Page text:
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Comment: Ocean Seeding (Score 4, Interesting) 319

by Scottingham (#48768769) Attached to: How Close Are We To Engineering the Climate?

I've always liked the idea of seeding the ocean to create enormous blooms of plankton (both the animal and plant kind). If we widened the base of that enormous food chain a lot of carbon could be both sequestered in their dead tiny bodies at the bottom of the sea OR in a new wave of fish. Considering how much we fish globally if we artifically increased the supply (instead of wank-ass fish farming) we could be solving a few problems with one concerted effort. Let's start by trying to make the ocean's deadzones...undead.

I mean, what could possibly go wrong?

Comment: Re:7 seats on the Dragon (Score 2) 70

by Scottingham (#48757939) Attached to: SpaceX One Step Closer To Launching Astronaut

The dragon will be in service much longer than the ISS. SpaceX is playing the long game.

I'm also excited to see a future where returning astronauts no longer have to be plucked out of the ocean (old school capsules) or have a really hard landing in a cornfield (soyuz). The super-draco engines on the dragon v2 are designed to be used as retro-rockets so the capsule could land anywhere (softly!) with pinpoint accuracy. Of course, it still can drop into the ocean safely if the engines aren't nominal.

Comment: Re:"while not intended for production" (Score 5, Insightful) 167

by Scottingham (#48749121) Attached to: Mercedes-Benz's Self-Driving Concept Car Is Here

Man will you be surprised in 3-5 years.

Just look at voice recognition's progress within the last two years alone. It had reached a plateau of about 80% accuracy, even when speaking slowly, clearly, and without regional accent. Now? I can mutter drunkenly and it'll get it more often than not. I can say very local business words like Phydeaux (upscale pet store) and get the spelling right!

It's called machine learning. The more experience/scenarios etc these self driving cars get, the better they'll be.

I'd say I'm as confident as you (but in the opposite direction) that within 10 years computers will out-drive humans in all scenarios. It won't even be close. 360 degree sub-millisecond informational input versus our meatbag eyes and reflexes??

Comment: Re:Moving the Goalposts (Score 1) 300

by Scottingham (#48742689) Attached to: Why We're Not Going To See Sub-orbital Airliners

I'm with you!

The cost of fuel is also a large part of his equation. Which could decrease exponentially with fusion/fission derived hydrocarbons on a SF level mass scale. Once the energy is there plentiful and cheap, a lot of economic arguments start getting changed.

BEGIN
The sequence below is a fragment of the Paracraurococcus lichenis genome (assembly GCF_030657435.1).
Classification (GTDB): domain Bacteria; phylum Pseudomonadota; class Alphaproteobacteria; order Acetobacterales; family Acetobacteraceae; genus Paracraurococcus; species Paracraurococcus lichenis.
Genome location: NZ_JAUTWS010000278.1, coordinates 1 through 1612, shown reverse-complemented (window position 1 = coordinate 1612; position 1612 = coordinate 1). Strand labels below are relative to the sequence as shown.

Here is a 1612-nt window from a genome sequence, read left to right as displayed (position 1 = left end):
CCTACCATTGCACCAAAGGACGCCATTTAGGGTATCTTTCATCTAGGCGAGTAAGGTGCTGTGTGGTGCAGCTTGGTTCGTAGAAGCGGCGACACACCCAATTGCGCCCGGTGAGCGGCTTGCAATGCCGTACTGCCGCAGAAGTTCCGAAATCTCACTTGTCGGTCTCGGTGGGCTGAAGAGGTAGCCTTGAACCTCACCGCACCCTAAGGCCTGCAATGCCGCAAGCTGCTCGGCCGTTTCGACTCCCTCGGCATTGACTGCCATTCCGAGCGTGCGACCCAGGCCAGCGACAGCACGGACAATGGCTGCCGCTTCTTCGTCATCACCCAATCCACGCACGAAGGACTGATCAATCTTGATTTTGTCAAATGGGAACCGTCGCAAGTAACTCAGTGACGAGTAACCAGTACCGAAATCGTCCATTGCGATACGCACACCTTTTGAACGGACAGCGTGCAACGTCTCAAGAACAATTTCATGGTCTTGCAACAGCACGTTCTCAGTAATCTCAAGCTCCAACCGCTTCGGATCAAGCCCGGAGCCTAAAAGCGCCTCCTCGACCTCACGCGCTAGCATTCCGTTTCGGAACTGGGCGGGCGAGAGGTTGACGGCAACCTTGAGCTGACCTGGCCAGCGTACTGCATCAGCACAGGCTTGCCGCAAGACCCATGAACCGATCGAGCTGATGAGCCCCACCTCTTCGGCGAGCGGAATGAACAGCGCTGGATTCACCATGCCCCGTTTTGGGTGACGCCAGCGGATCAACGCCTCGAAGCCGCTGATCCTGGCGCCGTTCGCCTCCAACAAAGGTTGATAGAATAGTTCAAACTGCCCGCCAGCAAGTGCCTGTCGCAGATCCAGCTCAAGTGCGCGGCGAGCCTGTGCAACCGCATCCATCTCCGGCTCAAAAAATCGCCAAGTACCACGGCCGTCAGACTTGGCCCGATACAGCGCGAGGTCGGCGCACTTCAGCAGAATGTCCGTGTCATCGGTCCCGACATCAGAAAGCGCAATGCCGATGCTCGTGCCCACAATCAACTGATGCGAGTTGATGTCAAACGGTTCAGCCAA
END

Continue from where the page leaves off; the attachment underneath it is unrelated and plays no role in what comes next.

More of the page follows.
What's happened now (fingers crossed for spacex), is that the rocket tech has suddenly become more reusable and puts it closer to on-par with the hardware of airplanes. I could see at the beginning getting a ballistic flight from NY to Sidney in like 2 hours. The dragon capsule lands with retro-rockets on a concrete tarmac.

That would be one hell of a ride!

Comment: Re:Denying Catastrophism, not Science (Score 1) 719

by Scottingham (#48635181) Attached to: Skeptics Would Like Media To Stop Calling Science Deniers 'Skeptics'

I'm not disagreeing with your premise at all. Not even with the original shaky evidence of the models. To some degree the more dramatic statements were more from the media reporting than the research itself. Or a university press release.

For every new bit of information we get the models get better. To assume they're perfect to start is silly. To assume that if it slightly wrong it must be completely thrown out is also silly. Incremental improvements!

I offer no evidence to my claims. I don't even claim them as claims, just idle speculation. Personally, I don't care who or what did it or why it's going to happen, but that it will eventually happen.

Comment: Re:Denying Catastrophism, not Science (Score 1) 719

by Scottingham (#48634219) Attached to: Skeptics Would Like Media To Stop Calling Science Deniers 'Skeptics'

Could it be possible that the lack of increases in droughts, hurricanes, etc are due to an unforseen buffering effect (or underestimated buffering capacity)? Once the buffer is overwhelmed a whole cascade of 'bad things' could happen in relatively quick succession.

The superior man understands what is right; the inferior man understands what will sell. -- Confucius

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